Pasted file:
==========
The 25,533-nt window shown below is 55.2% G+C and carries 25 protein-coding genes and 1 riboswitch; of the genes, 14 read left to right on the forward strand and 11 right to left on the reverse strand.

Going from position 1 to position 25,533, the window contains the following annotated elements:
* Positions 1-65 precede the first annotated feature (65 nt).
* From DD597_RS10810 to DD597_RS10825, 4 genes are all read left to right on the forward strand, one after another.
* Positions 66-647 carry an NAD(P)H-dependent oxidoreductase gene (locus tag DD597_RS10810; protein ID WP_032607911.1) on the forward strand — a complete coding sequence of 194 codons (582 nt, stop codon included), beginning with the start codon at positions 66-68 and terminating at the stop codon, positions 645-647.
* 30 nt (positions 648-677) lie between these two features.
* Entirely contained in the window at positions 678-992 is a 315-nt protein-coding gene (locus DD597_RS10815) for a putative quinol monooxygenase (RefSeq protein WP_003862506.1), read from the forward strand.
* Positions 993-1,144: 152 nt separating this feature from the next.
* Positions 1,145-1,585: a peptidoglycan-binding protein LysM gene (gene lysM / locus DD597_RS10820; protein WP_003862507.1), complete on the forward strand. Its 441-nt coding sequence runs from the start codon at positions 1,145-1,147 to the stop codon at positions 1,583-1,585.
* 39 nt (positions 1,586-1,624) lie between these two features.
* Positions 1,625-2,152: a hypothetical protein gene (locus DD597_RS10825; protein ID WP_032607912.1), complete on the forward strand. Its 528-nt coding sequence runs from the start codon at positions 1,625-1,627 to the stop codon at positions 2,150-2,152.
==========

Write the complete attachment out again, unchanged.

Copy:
The 25,533-nt window shown below is 55.2% G+C and carries 25 protein-coding genes and 1 riboswitch; of the genes, 14 read left to right on the forward strand and 11 right to left on the reverse strand.

Going from position 1 to position 25,533, the window contains the following annotated elements:
* Positions 1-65 precede the first annotated feature (65 nt).
* From DD597_RS10810 to DD597_RS10825, 4 genes are all read left to right on the forward strand, one after another.
* Positions 66-647 carry an NAD(P)H-dependent oxidoreductase gene (locus tag DD597_RS10810; protein ID WP_032607911.1) on the forward strand — a complete coding sequence of 194 codons (582 nt, stop codon included), beginning with the start codon at positions 66-68 and terminating at the stop codon, positions 645-647.
* 30 nt (positions 648-677) lie between these two features.
* Entirely contained in the window at positions 678-992 is a 315-nt protein-coding gene (locus DD597_RS10815) for a putative quinol monooxygenase (RefSeq protein WP_003862506.1), read from the forward strand.
* Positions 993-1,144: 152 nt separating this feature from the next.
* Positions 1,145-1,585: a peptidoglycan-binding protein LysM gene (gene lysM / locus DD597_RS10820; protein WP_003862507.1), complete on the forward strand. Its 441-nt coding sequence runs from the start codon at positions 1,145-1,147 to the stop codon at positions 1,583-1,585.
* 39 nt (positions 1,586-1,624) lie between these two features.
* Positions 1,625-2,152: a hypothetical protein gene (locus DD597_RS10825; protein ID WP_032607912.1), complete on the forward strand. Its 528-nt coding sequence runs from the start codon at positions 1,625-1,627 to the stop codon at positions 2,150-2,152.